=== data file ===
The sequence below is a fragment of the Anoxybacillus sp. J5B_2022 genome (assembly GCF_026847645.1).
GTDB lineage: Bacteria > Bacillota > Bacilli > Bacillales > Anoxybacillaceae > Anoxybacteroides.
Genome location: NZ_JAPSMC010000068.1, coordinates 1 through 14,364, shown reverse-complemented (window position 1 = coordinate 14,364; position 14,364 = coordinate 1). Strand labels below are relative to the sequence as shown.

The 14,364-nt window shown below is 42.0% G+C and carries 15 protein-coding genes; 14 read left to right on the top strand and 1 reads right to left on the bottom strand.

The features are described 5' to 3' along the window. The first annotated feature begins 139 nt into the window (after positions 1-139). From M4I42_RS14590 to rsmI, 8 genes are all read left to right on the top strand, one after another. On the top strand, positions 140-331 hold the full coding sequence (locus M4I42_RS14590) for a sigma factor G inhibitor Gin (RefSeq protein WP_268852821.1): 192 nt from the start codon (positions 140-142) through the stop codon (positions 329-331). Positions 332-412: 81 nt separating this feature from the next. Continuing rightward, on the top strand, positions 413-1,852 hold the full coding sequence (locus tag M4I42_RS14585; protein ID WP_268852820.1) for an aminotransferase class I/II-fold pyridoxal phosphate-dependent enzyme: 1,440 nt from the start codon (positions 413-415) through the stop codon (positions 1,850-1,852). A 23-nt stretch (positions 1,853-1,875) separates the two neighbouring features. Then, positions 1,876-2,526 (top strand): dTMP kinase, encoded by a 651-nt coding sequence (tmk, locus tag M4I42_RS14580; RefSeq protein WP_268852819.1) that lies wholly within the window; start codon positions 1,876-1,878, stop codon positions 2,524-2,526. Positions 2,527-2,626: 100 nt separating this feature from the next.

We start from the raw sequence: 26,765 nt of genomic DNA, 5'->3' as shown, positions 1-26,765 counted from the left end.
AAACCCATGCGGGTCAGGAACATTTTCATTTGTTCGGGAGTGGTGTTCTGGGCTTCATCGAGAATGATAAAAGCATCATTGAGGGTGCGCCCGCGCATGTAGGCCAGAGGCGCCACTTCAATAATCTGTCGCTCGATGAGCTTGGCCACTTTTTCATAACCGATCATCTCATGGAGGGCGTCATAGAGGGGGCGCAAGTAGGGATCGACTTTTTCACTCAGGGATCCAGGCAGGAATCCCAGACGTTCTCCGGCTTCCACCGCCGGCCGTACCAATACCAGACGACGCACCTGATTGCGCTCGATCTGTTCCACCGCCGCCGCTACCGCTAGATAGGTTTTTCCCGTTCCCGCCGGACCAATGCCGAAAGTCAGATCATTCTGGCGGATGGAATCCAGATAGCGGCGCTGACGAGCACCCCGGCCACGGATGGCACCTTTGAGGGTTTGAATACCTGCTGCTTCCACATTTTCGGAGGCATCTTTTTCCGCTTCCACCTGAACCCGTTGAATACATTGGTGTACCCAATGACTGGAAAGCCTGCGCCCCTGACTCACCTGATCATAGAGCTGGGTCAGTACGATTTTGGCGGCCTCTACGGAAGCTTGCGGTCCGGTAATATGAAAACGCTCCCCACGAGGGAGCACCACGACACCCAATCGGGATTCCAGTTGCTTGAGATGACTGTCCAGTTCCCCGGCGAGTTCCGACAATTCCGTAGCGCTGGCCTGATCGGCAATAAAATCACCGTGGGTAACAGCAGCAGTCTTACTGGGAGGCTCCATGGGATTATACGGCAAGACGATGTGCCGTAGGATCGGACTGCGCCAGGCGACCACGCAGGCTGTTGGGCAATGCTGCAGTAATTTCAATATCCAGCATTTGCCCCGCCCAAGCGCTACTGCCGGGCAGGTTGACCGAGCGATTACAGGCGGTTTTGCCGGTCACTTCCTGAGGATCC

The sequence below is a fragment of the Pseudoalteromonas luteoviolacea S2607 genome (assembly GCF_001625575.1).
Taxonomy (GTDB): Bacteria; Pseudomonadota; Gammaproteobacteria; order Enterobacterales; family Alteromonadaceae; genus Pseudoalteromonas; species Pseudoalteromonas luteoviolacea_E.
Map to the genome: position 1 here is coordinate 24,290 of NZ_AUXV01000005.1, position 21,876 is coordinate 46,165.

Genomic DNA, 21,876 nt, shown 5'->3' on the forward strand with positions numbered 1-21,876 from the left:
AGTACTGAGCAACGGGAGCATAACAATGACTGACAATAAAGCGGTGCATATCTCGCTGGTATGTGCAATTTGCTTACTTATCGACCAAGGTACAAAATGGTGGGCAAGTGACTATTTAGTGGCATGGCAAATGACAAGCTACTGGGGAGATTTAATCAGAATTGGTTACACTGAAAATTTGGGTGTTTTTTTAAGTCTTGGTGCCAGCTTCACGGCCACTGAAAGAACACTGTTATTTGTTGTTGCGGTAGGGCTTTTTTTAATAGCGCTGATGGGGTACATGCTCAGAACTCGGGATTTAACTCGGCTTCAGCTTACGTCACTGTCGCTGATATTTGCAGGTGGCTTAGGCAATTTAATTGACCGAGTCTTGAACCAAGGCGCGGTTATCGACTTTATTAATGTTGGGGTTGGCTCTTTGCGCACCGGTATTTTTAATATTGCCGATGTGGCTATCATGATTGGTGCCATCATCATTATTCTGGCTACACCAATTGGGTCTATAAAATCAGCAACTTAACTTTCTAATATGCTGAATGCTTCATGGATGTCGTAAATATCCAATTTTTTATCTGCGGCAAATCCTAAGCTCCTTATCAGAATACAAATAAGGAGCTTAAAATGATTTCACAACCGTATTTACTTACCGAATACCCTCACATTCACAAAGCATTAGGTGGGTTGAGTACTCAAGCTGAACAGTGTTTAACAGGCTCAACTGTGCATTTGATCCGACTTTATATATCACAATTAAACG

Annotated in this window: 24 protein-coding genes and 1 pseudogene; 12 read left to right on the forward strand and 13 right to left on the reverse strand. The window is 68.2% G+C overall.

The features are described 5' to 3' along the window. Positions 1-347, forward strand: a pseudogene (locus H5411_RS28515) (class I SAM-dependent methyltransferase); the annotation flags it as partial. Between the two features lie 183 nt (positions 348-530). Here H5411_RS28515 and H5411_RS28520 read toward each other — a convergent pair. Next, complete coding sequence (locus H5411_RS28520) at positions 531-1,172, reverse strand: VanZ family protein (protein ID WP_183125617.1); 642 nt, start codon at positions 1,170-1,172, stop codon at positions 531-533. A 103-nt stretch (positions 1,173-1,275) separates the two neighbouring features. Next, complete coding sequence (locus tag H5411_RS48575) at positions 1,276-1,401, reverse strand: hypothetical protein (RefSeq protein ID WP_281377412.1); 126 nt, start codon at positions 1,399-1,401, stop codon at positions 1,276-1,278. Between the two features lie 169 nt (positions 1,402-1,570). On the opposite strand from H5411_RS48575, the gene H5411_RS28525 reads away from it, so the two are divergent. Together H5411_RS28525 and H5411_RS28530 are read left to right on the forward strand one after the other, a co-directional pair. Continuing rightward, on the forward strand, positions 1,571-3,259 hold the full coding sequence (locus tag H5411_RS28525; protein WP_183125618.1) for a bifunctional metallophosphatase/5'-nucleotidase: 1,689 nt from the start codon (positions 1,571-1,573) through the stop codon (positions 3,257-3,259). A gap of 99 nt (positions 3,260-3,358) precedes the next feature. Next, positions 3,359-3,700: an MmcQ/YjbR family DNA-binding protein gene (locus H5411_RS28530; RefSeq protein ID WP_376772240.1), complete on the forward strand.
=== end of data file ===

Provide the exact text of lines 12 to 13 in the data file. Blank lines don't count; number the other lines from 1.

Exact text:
AGTACTGAGCAACGGGAGCATAACAATGACTGACAATAAAGCGGTGCATATCTCGCTGGTATGTGCAATTTGCTTACTTATCGACCAAGGTACAAAATGGTGGGCAAGTGACTATTTAGTGGCATGGCAAATGACAAGCTACTGGGGAGATTTAATCAGAATTGGTTACACTGAAAATTTGGGTGTTTTTTTAAGTCTTGGTGCCAGCTTCACGGCCACTGAAAGAACACTGTTATTTGTTGTTGCGGTAGGGCTTTTTTTAATAGCGCTGATGGGGTACATGCTCAGAACTCGGGATTTAACTCGGCTTCAGCTTACGTCACTGTCGCTGATATTTGCAGGTGGCTTAGGCAATTTAATTGACCGAGTCTTGAACCAAGGCGCGGTTATCGACTTTATTAATGTTGGGGTTGGCTCTTTGCGCACCGGTATTTTTAATATTGCCGATGTGGCTATCATGATTGGTGCCATCATCATTATTCTGGCTACACCAATTGGGTCTATAAAATCAGCAACTTAACTTTCTAATATGCTGAATGCTTCATGGATGTCGTAAATATCCAATTTTTTATCTGCGGCAAATCCTAAGCTCCTTATCAGAATACAAATAAGGAGCTTAAAATGATTTCACAACCGTATTTACTTACCGAATACCCTCACATTCACAAAGCATTAGGTGGGTTGAGTACTCAAGCTGAACAGTGTTTAACAGGCTCAACTGTGCATTTGATCCGACTTTATATATCACAATTAAACG

Annotated in this window: 24 protein-coding genes and 1 pseudogene; 12 read left to right on the forward strand and 13 right to left on the reverse strand. The window is 68.2% G+C overall.